Dodgers Look to Rebound from Humbling Cincy Sweep
David Blumenkrantz/Arroyo Seco JournalRicky Nolasco
My parents went to Ohio on vacation and all I got was this crappy t-shirt!
It's worse than that, actually. The Dodgers went to Cincinnati for the weekend and all I got -- well, all we got -- was a humbling sweep at the hands of the Reds, with losses by scores of 3-2, 4-3 and 3-2, in dramatic walkoff fashion both Saturday and Sunday.
Los Angeles didn't get their asses kicked, as evidenced by the scores, and it's not like they kicked the ball all over the lot -- the Reds made the only two errors of the series -- but they were outplayed by just enough to lose each game. Cincy got the boost it needed for a push toward what they hope is the National League Central division title and the Dodgers got a taste of the type of big game action they'll see come October.
To make too much of the just completed and disappointing series is to defy baseball logic, if there is such a thing. L.A. has lost four straight games, sure, and with Arizona losing two of three in San Francisco over the weekend, they missed a chance to inch closer to an NL West clinching. And the Reds looked more like champions than the boys in Blue.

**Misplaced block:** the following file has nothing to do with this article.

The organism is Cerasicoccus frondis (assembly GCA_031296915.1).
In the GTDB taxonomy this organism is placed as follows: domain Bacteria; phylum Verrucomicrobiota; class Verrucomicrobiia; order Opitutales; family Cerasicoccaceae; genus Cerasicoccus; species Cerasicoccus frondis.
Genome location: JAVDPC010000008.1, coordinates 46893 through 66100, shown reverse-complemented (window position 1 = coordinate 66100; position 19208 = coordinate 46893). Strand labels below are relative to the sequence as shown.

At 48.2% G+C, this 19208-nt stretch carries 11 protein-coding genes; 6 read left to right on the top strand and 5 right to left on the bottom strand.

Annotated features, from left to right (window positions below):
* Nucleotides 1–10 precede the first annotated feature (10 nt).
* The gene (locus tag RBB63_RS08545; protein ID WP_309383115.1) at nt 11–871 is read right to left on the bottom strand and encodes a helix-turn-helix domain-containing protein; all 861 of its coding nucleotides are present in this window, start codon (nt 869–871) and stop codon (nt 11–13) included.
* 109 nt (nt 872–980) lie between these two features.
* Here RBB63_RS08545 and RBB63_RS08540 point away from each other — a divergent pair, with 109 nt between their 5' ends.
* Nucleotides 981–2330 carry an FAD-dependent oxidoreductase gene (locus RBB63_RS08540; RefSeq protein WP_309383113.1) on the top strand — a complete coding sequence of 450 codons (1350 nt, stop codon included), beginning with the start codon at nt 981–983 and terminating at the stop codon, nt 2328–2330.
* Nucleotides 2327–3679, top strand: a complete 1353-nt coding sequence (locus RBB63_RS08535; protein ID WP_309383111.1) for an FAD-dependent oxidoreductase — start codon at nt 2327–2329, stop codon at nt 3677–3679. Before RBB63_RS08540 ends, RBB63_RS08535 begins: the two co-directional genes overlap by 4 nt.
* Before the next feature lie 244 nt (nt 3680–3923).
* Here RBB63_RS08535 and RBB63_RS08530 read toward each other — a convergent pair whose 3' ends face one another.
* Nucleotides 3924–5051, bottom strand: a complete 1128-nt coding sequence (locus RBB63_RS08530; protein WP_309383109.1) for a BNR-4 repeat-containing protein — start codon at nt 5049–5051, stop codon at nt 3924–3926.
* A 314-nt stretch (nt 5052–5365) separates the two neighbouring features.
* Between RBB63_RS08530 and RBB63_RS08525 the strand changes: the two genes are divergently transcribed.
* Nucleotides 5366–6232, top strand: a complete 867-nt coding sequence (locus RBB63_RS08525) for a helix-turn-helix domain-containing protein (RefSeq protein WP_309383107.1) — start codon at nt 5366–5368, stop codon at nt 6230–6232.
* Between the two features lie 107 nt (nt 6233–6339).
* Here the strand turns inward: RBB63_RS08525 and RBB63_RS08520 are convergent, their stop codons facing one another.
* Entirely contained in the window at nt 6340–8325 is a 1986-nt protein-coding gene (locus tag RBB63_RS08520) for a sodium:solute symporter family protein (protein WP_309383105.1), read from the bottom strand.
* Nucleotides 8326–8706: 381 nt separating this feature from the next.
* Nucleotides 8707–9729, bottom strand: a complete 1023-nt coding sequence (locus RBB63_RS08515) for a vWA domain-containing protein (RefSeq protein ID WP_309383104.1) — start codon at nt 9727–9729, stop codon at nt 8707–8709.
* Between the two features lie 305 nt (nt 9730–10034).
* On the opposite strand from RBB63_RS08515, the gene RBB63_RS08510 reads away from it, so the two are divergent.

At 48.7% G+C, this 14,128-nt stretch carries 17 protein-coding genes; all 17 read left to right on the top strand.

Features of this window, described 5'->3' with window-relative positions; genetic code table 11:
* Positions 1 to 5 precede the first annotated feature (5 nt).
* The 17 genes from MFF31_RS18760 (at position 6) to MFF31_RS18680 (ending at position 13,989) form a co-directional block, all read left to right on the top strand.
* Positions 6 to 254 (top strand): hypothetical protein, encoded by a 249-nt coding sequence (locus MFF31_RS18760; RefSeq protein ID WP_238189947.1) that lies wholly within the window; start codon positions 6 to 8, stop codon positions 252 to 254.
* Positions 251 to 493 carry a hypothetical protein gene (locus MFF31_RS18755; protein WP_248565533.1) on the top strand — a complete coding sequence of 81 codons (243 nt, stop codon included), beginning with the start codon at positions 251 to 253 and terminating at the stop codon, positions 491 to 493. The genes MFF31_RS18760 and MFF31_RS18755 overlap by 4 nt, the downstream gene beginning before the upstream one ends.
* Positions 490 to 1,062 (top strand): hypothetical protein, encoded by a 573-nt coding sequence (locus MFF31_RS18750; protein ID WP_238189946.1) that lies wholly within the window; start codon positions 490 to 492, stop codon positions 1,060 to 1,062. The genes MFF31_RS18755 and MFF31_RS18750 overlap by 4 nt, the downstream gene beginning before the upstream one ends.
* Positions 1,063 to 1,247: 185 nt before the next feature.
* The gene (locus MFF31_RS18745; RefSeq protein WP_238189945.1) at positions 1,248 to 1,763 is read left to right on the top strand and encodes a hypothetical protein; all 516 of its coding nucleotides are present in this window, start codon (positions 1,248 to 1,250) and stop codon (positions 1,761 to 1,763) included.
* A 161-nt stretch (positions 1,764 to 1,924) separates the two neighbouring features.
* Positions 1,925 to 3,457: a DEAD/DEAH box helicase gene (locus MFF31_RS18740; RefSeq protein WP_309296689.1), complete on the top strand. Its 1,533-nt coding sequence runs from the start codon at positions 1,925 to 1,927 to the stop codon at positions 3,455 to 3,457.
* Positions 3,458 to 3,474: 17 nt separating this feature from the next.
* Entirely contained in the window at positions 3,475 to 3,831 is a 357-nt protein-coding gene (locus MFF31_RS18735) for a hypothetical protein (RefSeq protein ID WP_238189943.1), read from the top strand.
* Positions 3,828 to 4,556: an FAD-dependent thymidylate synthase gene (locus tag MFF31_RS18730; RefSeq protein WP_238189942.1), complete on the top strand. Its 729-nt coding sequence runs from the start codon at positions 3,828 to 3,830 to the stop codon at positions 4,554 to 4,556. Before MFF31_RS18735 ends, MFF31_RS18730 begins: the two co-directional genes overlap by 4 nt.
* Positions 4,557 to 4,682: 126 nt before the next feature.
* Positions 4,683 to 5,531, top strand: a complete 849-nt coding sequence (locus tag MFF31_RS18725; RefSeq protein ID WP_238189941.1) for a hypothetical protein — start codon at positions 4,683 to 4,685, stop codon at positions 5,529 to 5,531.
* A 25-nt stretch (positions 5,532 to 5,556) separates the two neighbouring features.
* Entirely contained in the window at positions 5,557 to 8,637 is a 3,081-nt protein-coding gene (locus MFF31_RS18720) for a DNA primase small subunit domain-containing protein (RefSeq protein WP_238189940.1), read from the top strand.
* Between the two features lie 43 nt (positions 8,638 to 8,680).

But not by much, and it's 100% meaningless in the grand scheme of things. In fact, the Dodgers could go hot and cold, cold and hot, and back and forth a couple of times between now and the season-ender on September 29, and just as easily cruise to a World Series triumph like they're swatting flies.
Or they could play .900 ball for three weeks and go three-and-out in the NLDS beginning October 3 at Dodger Stadium. And come the postseason, your heroes for the ages are as likely to be Tim Federowicz, Nick Punto and Michael Young as they are Clayton Kershaw, Hanley Ramirez and Yasiel Puig.
That's just baseball, and as the great Don Drysdale always said, "If you could put this game in capsule form you'd never be able to spend all the money." Translation: Baseball is mostly unexplainable and completely unpredictable.
Except for this: The Dodgers make no trips farther than Phoenix the rest of the way, they're home this week beginning tonight with a three-game series against Arizona -- the team trying to catch them, and the team they must beat to reduce their magic number from 10 to zero -- followed by four with the last place San Francisco Giants.
Matchups are as follows: Randall Delgado versus Ricky Nolasco tonight at 7:10 p.m., Trevor Cahill vs. Edinson Volquez Tuesday at 7:10 p.m. and Patrick Corbin vs. Hyun-Jin Ryu Wednesday at 7:10 p.m.
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